• Be aware of potential tourist scams or cons.

Drive With Caution

It’s exciting to travel to a new destination, but there’s always the potential to get lost or face challenges while using unfamiliar rental cars.

  • Make sure you know how to use your rental car’s headlights, hazard lights, and locks.
  • Ask the rental agency what to do in case you break down.
  • Plan your route ahead, so you can activate GPS voice instructions and minimize distractions.
  • If you need to pull over, wait for a populated area.
  • Park in well-lit areas away from large shrubs where a person could hide, or use valet parking if it’s available.
  • Keep your personal belongings out of sight in the trunk of the vehicle.
  • Practice caution if you’re using Uber or Lyft drivers by making sure you have the right car and driver, and not getting in if there are other unexpected passengers in the vehicle.

Plan for a Safe Stay

If you’re working as a locum provider for Barton Associates, you have the benefit of the insight and knowledge of your Barton recruiter and access to our 24/7 travel support team.

  • Schedule to arrive when it’s daylight to learn your way around the area
  • Research your destination for safe modes of public transportation and if any areas in the city are dangerous
  • If you’re traveling farther outside the continental United States, to one of our territories such as Puerto Rico or Guam, use the U.S. Bureau of Consular Affairs for information on potential health conditions, travel advisories and other resources.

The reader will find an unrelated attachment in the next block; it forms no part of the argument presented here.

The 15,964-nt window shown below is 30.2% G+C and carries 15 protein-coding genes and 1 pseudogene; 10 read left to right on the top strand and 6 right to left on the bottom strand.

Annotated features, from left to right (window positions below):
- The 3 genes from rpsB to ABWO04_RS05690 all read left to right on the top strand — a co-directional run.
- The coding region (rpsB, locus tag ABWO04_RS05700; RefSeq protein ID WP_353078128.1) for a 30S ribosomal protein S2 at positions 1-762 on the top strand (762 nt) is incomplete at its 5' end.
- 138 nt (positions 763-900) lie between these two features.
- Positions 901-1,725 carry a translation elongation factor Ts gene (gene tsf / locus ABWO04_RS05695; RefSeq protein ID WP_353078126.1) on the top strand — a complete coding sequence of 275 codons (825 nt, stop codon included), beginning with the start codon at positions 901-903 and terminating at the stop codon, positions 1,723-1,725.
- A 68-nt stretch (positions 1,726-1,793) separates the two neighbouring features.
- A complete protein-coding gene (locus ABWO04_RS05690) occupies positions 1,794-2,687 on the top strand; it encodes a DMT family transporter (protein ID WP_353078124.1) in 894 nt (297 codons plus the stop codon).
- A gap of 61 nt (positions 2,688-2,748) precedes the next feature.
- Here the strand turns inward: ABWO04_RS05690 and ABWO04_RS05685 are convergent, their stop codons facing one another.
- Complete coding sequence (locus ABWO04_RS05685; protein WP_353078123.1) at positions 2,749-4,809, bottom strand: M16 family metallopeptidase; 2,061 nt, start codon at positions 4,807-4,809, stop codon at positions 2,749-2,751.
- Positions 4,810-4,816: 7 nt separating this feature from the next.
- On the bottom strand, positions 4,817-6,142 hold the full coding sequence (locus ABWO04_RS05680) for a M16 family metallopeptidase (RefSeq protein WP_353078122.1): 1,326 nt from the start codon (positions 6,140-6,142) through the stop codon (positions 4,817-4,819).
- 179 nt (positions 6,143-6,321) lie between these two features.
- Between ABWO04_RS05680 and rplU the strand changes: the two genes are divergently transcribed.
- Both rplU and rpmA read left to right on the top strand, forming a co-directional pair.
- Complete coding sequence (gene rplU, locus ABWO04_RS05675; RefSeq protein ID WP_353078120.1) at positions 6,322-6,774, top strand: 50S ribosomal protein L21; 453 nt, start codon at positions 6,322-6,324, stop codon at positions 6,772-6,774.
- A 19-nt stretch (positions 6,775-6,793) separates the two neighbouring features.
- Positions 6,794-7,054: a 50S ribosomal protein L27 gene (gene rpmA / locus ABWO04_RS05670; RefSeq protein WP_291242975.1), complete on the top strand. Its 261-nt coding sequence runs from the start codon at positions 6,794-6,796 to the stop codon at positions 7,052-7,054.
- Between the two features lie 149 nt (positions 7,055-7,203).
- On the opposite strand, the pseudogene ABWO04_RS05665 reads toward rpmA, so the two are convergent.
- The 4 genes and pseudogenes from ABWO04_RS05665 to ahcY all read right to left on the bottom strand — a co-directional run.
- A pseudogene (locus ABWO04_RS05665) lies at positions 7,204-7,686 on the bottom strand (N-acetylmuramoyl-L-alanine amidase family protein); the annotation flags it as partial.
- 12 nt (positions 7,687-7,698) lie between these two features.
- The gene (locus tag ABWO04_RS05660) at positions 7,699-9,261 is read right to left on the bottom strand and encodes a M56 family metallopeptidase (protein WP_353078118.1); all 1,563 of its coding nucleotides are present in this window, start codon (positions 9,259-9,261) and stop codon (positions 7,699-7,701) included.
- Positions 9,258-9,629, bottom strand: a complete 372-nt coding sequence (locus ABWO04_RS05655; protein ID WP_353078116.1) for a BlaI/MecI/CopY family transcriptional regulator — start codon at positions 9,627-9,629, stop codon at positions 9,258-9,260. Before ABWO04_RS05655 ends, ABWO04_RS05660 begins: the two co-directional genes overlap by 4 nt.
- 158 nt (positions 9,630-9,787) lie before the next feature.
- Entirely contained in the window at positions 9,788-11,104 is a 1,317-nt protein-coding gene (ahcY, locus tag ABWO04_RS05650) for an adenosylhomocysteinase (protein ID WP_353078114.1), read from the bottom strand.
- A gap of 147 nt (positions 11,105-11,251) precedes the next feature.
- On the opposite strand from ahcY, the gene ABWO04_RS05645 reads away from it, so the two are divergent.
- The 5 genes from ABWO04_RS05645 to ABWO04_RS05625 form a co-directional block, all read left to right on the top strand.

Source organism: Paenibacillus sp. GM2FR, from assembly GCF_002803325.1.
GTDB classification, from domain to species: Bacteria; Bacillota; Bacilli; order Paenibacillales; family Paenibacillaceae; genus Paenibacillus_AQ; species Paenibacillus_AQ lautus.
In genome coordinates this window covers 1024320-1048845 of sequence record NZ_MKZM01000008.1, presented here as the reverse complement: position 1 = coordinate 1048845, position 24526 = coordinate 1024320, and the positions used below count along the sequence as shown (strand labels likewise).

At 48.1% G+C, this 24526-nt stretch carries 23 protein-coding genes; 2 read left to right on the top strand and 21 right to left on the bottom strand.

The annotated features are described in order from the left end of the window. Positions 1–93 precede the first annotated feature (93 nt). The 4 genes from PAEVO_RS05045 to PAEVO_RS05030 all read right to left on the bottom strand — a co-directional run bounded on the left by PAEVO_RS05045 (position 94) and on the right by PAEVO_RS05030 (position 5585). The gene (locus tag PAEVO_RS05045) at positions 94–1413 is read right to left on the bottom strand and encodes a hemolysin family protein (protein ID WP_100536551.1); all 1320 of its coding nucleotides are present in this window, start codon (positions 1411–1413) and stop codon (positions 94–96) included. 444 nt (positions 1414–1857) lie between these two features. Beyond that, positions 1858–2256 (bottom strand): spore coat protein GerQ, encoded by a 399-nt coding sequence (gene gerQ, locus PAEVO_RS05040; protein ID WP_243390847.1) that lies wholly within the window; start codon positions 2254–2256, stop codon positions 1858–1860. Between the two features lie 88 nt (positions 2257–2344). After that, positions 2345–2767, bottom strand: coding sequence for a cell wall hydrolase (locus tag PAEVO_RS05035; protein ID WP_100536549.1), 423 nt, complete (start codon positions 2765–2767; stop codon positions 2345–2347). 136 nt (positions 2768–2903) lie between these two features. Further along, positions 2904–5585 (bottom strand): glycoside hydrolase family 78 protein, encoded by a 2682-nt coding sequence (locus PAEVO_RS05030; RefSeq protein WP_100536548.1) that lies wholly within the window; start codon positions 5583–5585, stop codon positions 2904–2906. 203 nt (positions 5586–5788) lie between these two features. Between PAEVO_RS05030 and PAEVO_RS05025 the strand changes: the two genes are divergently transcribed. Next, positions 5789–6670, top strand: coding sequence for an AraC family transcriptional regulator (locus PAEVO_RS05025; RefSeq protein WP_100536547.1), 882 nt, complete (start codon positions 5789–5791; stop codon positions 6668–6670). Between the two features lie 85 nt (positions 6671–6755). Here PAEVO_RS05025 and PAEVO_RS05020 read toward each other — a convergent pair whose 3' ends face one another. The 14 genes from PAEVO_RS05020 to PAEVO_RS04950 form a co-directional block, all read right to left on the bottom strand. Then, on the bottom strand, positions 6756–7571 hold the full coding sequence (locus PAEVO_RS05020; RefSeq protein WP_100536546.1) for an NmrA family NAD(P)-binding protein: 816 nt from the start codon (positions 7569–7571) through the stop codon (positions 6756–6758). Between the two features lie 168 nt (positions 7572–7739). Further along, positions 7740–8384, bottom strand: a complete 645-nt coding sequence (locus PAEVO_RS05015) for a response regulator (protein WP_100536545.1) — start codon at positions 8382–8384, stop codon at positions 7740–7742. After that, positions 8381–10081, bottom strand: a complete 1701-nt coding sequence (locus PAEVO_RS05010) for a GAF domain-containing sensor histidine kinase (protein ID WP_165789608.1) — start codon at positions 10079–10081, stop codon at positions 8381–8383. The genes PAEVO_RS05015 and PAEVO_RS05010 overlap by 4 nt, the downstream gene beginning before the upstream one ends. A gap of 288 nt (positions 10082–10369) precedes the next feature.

• If staying in a hotel, request not to be placed on the ground floor and request a room with an interior entrance, near the elevators or concierge desk, but not close to the fire exit.
  • Ask for two room keys to help hide that you’re traveling solo. Keep one on you, and one in your bag.
  • Make sure your hotel room locks work, and for an added layer of security safeguard your door with a rubber door stop, or a portable door stopper alarm.
  • Know your hotel’s security number, how to dial an outside line, and more than one method of exit in case of emergency.
  • Leave the Do Not Disturb sign up even when you’re out or at work.

Make the Most of the Journey

No matter when or where you’re traveling, the most important thing is not to forget your common sense. Trust your intuition, don’t share personal information, and maintain an awareness of your surroundings and belongings at all times. This can help to ensure that you have a safe, enjoyable journey, and make the most of your locum assignment!

Want to learn more about locum tenens with Barton Associates? Fill out the form and one of our representatives will reach out to you!

About Maureen Bonatch MSN, RN

Maureen Bonatch MSN, BSN, RN draws from years of experience in nursing administration, leadership and psychiatric nursing to write healthcare content. Her work has appeared in numerous health system websites and healthcare journals. Her experience as a fiction author helps her craft engaging and creative content. Learn more about her freelance writing at and her fiction books at